The complimentary close not only signals the end of the message but also aims to express goodwill to the reader, hence a sign of politeness.
It is also worth noting that not adding a complimentary closing remark is not necessarily an attempt to be impolite to the message receiver.
But, adding one indicates that the writer is keen on observing the completeness of the message, and thus, likely to come across as professional.
“Give my regards”, on the other hand, can be used as part of the main message of a letter or email to extend goodwill wishes to a person close to the reader.
In the spoken context, the use of “give my regards” also marks the same intent, whose underlying purpose boils down to showing benevolence by using language as a vehicle.
Now, let’s also take a closer look at some variations of “give my regards” to have more flexibility.
Variations of “give my regards”
There are different ways to structure “give my regards” both in writing and speaking.
Here are a few of them.
Give my regards to him/her
One of the most commonly-used structures can be achieved by adding a preposition and its object afterward.
We normally use object pronouns in place of nouns when the context already implies the person being referred to.
In the example above, the premise already explains the person being referred by the speaker.
So, substituting “your sister” to “her” in the second sentence makes the statement non-redundant.
Give him/her my regards
Another way to structure the same expression is by placing the object pronoun right after the verb “give.”
The same meaning is implied in the statement above, but we can also make use of this alternate structure instead of the previous one, which is coming from the speaker.
Give you his/her regards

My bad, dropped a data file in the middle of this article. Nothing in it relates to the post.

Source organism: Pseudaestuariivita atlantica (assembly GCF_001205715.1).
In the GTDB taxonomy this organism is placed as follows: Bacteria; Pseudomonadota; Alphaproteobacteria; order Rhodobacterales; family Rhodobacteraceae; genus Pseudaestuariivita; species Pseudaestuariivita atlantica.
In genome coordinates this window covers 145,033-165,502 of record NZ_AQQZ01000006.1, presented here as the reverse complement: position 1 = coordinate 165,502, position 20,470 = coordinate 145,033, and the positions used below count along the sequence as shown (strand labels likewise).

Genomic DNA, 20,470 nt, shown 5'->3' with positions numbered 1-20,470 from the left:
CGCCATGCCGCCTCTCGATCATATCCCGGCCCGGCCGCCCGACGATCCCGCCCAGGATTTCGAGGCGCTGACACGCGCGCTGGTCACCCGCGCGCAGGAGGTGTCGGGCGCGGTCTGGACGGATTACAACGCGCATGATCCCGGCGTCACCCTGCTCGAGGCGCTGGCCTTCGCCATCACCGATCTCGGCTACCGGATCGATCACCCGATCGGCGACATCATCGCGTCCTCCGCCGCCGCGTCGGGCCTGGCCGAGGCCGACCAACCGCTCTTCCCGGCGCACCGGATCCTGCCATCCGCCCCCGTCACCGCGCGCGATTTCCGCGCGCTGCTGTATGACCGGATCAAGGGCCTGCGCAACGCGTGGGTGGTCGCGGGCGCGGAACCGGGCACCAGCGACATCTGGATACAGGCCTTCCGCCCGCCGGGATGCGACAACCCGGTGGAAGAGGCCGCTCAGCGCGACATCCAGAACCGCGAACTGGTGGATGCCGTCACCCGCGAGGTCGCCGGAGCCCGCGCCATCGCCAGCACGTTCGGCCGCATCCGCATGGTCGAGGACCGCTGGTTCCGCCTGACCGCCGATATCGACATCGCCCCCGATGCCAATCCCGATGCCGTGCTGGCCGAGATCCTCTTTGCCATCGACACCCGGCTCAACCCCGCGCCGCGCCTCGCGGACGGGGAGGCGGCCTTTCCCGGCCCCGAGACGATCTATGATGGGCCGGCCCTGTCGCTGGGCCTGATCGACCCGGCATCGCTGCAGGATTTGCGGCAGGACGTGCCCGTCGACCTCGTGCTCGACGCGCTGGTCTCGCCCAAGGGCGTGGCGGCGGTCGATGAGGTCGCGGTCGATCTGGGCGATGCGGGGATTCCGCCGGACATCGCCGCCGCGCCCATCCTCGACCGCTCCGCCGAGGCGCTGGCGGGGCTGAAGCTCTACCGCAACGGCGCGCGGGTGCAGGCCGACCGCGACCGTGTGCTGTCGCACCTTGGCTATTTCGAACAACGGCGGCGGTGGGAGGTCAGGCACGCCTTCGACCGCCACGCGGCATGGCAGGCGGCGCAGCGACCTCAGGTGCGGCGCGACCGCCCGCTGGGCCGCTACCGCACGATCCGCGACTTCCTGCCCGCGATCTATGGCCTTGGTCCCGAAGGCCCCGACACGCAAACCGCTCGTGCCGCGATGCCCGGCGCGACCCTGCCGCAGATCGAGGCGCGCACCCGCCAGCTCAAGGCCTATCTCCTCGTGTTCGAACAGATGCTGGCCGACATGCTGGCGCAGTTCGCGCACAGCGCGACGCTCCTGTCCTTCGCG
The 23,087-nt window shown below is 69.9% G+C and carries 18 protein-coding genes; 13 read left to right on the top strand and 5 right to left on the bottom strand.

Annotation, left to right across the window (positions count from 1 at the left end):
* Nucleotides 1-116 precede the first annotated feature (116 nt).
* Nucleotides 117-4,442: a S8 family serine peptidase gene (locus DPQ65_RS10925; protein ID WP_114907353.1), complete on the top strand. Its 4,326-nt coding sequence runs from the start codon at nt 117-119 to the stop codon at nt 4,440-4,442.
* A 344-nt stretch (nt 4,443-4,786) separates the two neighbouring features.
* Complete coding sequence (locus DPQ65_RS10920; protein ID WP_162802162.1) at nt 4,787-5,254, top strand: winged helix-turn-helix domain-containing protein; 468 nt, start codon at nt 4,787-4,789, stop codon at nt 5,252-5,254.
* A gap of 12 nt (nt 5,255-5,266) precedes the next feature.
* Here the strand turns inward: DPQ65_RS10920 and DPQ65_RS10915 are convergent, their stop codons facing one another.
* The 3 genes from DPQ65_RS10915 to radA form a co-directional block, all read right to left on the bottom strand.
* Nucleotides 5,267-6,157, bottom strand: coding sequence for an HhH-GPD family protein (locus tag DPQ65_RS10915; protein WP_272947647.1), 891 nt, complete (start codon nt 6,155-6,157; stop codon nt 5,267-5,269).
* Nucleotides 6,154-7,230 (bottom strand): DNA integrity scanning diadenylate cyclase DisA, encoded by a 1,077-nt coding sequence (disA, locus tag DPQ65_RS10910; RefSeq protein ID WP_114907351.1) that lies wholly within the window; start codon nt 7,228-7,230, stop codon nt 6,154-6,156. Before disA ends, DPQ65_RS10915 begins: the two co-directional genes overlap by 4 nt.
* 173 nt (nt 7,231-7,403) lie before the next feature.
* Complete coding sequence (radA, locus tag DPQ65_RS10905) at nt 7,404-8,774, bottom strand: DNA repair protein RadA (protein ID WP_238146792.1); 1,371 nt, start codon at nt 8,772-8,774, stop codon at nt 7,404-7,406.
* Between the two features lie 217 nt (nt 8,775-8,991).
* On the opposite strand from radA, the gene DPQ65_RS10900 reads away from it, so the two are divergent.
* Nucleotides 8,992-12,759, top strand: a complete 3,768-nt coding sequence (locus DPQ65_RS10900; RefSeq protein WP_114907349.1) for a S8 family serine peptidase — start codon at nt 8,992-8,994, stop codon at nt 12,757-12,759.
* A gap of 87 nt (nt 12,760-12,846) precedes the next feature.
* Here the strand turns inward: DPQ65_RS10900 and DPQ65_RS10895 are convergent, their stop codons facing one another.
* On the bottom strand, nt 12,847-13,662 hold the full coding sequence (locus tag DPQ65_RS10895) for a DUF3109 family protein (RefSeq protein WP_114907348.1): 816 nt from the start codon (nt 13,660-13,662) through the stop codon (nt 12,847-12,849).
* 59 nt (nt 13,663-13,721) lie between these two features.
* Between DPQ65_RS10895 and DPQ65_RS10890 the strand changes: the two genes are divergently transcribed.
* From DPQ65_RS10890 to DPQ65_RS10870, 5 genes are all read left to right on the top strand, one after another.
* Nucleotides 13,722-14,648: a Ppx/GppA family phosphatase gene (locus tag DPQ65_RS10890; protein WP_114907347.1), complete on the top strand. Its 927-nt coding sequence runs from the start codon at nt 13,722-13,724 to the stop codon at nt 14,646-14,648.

Now, if we want to forward the message to the addressee, we can simply use the structure “give you his or her regards.”
This time, “you” stands for the addressee’s name, whereas “his” or “her” indicates the sender of the message.
One thing to note in the above example is that although the sentence is perfectly grammatical, it might come across as quite formal.
To adjust the tone, we can simply just say “she said hi” or “she said hello.” If we want to increase intimacy, we can also say “she sends her love.”
Synonyms of “give my regards”
Since the concept of formality and informality have just been mentioned, let’s also try to differentiate them using other synonymous expressions.
Here are a few examples of how to adjust the tonality of “give my regards.”
Tell him/her I said “hi”
As briefly mentioned, we can simplify the “give my regards” to “say hi” when the interaction is relatively casual.
This is, again, possible in conveying messages to people with whom we share intimate relationships.
And, when the message is to be passed on to the intended addressee, we can say the next statement.
Send my love
Another similar expression is “send my love” in which the last word can be conveniently replaced with words like “hugs” or “kisses.”
This is commonly observed when the speaker or writer intends to increase the amount of enthusiasm of the message.
Changing the tonality this way implies a stronger intent to be affectionate to the indirect addressee, which also generally makes the direct addressee feel good in the process.
Send my compliments
In more formal situations, such as when having a discourse with someone relatively distant, we can increase the formality by changing the last word.